Here it is for those skeptics out there who might doubt previous statements hailing 2012 as an incredible year for film and need further proof: Michelle Obama. The First Lady commended film’s overall achievements this past year and announced “Argo” as best picture for the 85th annual Academy Awards.
This win caps off one of the most exciting and dramatic award seasons in recent memory. The Oscars shared the wealth this year and a handful of movies got their time in the spotlight, unlike most years where one film tends to sweep all the gold.
Keeping up with the Oscars can be quite overwhelming and literally last an entire year. Let’s take 2012 for example. It all started last January in Park City, Utah at the Sundance Film Festival, where a little movie named “Beasts of the Southern Wild” made a huge splash and announced itself as a major contender. Across the pond and down through the French Riviera, “Amour” threatened to steal everyone’s thunder at the Cannes Film Festival in May. Skip ahead to September and a movie by the name of “Silver Linings Playbook” was all the buzz out of the Toronto Film Festival. Then suddenly a top secret film named “Zero Dark Thirty” started to peek its head out at screenings and took the excitement level through the stratosphere. It seemed 2012 had a clear winner until the government got involved and condemned the film for its depiction of torture during the hunt for Osama bin Laden. Hollywood bigwigs followed suit and abruptly gave “ZDT” the cold shoulder. It was a very dramatic and telling fall from grace. All this to say that 2012 was indeed an exciting year and kept everyone on the edge of their seats until the very end when the First Lady opened that last envelope.
So how’d we do with our picks and predictions? Let’s check in with SF State’s Jonathan Ramos (the journalist), Julian Hoxter (the professor) and Jason Zavaleta (the student).
Best Picture: “Argo”
We all predicted “Argo” for the win while rooting for the underdog “Beasts of the Southern Wild.”
Best Director: Ang Lee, “Life of Pi”
We all predicted Steven Spielberg (“Lincoln”) for the win, but cast our votes for Benh Zeitlin (“Beasts of the Southern Wild”). We were all wrong. Ang Lee took home his second best director trophy having won previously for “Brokeback Mountain.” I did mention though that best director was a three-man race this year between Lee, Spielberg and Russell, and basically up for grabs after presumed frontrunner Ben Affleck (“Argo”) was inexplicably left out.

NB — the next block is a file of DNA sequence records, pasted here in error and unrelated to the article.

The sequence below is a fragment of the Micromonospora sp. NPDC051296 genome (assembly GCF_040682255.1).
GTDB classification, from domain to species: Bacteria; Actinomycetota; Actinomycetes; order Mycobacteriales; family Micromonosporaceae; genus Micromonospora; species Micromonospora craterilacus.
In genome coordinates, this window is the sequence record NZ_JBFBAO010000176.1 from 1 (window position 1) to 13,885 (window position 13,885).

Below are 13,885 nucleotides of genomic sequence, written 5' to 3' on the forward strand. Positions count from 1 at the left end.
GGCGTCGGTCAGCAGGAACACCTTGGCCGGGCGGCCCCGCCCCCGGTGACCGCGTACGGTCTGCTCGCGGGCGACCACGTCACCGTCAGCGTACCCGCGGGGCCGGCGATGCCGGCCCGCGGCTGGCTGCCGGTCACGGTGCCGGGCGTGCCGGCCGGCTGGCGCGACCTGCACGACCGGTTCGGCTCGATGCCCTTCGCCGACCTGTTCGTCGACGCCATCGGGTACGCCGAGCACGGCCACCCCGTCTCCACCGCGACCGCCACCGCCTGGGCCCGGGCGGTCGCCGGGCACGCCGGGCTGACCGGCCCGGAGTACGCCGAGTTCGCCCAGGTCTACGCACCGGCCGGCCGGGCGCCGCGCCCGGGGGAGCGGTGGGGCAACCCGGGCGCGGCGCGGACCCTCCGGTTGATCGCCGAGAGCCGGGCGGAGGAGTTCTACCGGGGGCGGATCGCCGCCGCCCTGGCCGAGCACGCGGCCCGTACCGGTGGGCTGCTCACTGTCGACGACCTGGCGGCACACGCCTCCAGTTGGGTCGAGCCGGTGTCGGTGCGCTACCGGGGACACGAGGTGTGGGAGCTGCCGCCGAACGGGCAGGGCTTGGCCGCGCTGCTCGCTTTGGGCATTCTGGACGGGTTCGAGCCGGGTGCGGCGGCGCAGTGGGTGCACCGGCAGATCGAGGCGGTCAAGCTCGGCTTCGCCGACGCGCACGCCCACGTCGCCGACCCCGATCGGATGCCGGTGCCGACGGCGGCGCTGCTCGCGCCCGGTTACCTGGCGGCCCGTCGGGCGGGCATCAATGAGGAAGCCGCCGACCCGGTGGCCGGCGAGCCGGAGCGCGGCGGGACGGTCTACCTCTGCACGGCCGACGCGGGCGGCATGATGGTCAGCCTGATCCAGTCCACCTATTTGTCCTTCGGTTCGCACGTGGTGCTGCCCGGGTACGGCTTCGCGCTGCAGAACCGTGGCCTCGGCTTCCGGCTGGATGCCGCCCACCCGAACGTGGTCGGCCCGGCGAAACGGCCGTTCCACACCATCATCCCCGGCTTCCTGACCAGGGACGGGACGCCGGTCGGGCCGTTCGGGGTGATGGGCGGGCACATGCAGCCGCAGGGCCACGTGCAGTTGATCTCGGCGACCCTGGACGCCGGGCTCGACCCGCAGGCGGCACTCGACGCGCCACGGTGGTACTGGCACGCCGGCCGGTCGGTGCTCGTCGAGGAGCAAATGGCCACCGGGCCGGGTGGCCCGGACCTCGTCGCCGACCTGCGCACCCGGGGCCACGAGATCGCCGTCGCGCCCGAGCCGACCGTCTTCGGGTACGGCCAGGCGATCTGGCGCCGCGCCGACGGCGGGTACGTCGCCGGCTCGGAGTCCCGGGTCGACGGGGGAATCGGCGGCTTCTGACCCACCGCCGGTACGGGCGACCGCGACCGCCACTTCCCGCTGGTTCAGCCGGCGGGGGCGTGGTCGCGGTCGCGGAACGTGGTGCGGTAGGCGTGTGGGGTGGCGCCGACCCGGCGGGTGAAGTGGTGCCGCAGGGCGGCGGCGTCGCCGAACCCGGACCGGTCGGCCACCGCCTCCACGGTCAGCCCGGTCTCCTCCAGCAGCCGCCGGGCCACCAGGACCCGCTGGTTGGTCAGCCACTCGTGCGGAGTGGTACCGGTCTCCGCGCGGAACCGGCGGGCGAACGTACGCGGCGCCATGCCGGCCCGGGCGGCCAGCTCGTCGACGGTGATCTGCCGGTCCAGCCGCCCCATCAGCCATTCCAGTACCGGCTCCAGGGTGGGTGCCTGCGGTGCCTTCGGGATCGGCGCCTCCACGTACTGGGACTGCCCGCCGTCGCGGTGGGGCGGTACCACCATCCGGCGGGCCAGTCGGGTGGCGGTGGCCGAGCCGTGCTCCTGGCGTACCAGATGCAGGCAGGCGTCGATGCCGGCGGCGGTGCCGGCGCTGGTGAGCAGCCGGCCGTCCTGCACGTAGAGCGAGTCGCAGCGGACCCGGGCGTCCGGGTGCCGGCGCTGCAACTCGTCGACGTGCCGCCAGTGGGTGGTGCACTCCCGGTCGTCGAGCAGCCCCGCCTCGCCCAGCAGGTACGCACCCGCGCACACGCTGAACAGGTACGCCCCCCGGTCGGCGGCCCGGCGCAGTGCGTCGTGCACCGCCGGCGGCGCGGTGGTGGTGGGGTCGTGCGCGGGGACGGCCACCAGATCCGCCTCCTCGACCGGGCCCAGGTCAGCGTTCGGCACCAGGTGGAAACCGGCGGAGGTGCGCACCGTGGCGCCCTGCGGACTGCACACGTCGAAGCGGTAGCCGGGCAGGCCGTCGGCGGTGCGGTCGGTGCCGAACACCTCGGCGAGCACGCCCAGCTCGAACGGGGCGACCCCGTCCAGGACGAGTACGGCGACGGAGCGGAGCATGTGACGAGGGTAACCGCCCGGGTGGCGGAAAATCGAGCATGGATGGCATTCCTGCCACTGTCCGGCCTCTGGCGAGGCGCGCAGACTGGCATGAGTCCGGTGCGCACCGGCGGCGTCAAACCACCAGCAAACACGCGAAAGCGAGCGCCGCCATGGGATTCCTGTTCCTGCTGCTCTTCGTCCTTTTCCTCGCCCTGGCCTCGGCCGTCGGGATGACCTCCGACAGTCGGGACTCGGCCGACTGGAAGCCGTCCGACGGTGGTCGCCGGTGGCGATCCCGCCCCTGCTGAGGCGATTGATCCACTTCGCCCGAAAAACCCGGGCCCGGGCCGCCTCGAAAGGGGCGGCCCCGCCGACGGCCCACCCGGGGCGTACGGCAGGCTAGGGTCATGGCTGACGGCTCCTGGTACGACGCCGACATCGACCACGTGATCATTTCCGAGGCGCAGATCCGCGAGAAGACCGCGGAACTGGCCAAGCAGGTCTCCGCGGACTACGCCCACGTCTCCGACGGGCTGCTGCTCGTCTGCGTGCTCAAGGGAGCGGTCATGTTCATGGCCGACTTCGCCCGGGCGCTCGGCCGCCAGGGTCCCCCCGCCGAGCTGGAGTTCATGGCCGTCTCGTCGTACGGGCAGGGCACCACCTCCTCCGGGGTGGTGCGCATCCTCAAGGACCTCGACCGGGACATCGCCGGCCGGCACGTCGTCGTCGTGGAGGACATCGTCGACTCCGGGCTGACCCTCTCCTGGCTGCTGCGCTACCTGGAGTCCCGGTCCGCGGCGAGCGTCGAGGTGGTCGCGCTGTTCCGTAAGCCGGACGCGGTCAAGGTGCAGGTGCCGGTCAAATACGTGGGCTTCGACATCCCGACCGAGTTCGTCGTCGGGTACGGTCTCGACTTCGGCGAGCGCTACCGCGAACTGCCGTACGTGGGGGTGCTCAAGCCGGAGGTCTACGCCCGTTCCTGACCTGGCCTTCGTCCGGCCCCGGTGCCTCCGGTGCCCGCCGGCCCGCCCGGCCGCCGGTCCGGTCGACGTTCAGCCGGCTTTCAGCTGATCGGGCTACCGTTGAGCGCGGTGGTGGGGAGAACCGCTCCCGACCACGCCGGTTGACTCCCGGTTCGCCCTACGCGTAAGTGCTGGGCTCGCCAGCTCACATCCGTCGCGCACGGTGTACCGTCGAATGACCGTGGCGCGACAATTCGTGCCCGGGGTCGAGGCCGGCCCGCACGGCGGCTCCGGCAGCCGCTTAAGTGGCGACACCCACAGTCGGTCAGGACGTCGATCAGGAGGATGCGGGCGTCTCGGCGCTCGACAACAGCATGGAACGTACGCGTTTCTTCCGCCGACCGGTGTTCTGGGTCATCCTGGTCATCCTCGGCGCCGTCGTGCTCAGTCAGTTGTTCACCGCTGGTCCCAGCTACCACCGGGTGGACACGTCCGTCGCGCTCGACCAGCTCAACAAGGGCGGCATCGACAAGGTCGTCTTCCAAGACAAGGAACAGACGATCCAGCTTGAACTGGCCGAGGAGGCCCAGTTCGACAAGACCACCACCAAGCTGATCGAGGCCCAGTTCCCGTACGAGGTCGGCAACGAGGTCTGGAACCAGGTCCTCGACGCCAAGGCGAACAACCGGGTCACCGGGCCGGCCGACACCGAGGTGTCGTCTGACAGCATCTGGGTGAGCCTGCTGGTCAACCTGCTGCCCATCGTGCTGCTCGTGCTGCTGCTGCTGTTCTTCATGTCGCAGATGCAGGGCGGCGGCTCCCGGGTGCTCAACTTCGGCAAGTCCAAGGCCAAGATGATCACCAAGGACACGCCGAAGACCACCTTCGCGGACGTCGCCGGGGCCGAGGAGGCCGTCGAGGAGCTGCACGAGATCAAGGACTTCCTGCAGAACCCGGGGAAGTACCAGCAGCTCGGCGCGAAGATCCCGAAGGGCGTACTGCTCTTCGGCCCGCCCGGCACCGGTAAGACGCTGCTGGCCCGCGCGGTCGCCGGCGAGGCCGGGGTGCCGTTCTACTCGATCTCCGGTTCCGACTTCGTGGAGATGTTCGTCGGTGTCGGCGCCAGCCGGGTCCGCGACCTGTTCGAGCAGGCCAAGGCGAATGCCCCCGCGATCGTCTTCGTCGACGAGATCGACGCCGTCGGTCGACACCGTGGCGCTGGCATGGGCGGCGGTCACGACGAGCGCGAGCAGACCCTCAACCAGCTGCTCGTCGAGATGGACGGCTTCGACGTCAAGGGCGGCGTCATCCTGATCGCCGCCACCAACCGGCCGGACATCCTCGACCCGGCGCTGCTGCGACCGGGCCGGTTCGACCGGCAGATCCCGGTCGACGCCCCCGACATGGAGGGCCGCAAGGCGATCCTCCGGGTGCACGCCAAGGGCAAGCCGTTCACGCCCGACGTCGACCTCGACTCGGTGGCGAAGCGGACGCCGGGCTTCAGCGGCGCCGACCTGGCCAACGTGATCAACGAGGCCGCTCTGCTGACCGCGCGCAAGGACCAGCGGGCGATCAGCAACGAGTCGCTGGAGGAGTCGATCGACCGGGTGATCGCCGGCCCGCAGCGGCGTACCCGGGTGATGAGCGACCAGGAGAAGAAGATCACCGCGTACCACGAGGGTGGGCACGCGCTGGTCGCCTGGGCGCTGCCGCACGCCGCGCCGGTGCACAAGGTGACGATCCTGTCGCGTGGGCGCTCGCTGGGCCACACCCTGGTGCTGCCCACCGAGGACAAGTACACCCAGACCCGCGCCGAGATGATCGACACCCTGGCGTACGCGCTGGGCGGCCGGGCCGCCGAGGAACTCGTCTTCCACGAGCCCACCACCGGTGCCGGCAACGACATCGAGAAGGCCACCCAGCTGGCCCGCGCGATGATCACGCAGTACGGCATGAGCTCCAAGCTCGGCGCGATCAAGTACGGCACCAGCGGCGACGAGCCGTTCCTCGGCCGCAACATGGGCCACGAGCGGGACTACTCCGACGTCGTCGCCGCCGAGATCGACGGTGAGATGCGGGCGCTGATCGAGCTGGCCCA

Best Actor: Daniel Day-Lewis, “Lincoln”
There was no contest here. We would’ve been fools to not go with Day-Lewis. He is now the first actor to win three Oscars for leading roles having won previously for “My Left Foot” and “There Will Be Blood.” I’m sure he’s enjoying a milkshake somewhere.
Best Actress: Jennifer Lawrence, “Silver Linings Playbook”
I personally voted Jessica Chastain for “Zero Dark Thirty,” while the other two voted Quvenzhane Wallis for “Beasts of the Southern Wild.” However, the professor and I rightfully predicted that Lawrence would take the gold. She’s Hollywood’s reigning it-girl, and the academy once again proved they prefer their best actresses light, pretty and toned. I could go on about this, but here they had a perfect chance to honor a truly original heroine, and one that isn’t defined by her male counterparts or bra size. No offense to Lawrence. She’s very talented and a breath of fresh air among actresses, but I feel like the Academy dropped the ball here by not honoring Chastain.
Best Supporting Actor: Christoph Waltz, “Django Unchanined”
This one gives me bragging rights! No one really saw this coming. Waltz was my personal choice, although I predicted Robert De Niro out of pure politics. The professor predicted Tommy Lee Jones (“Lincoln”). I think he sabotaged his own chances by refusing to smile throughout the season. The student voted for Philip Seymour Hoffman (“The Master”). Waltz owes Tarantino a bear ____ hug! That’s an “Inglourious Basterds” reference. Be my guest and fill in the blank.
Best Supporting Actress: Anne Hathaway, “Les Miserables”
She was no one’s personal choice, but at least two of us (the journalist & professor) predicted Hathaway for the win. Listen up ladies! Shave your head and you’ll win an Oscar.
Best Adapted Screenplay: Chris Terrio, “Argo”
Another win for the journalist, although we each had personal favorites (“Lincoln,” “Beasts of the Southern Wild,” and “Life of Pi.”)
Best Original Screenplay: Quentin Tarantino, “Django Unchained”
We all personally voted “Moonrise Kingdom.” The journalist rightfully predicted “Django” for the win. Kudos to Tarantino for accurately summing up this past year in his acceptance speech. It really was the year of the writer, although I’m told that it’s now technically the year of the snake.
‘Til next year! Ar-go ___ yourself! Another reference. Another opportunity to fill in the blanks. Cheers!
A very special thanks to Julian Hoxter and Jason Zavaleta.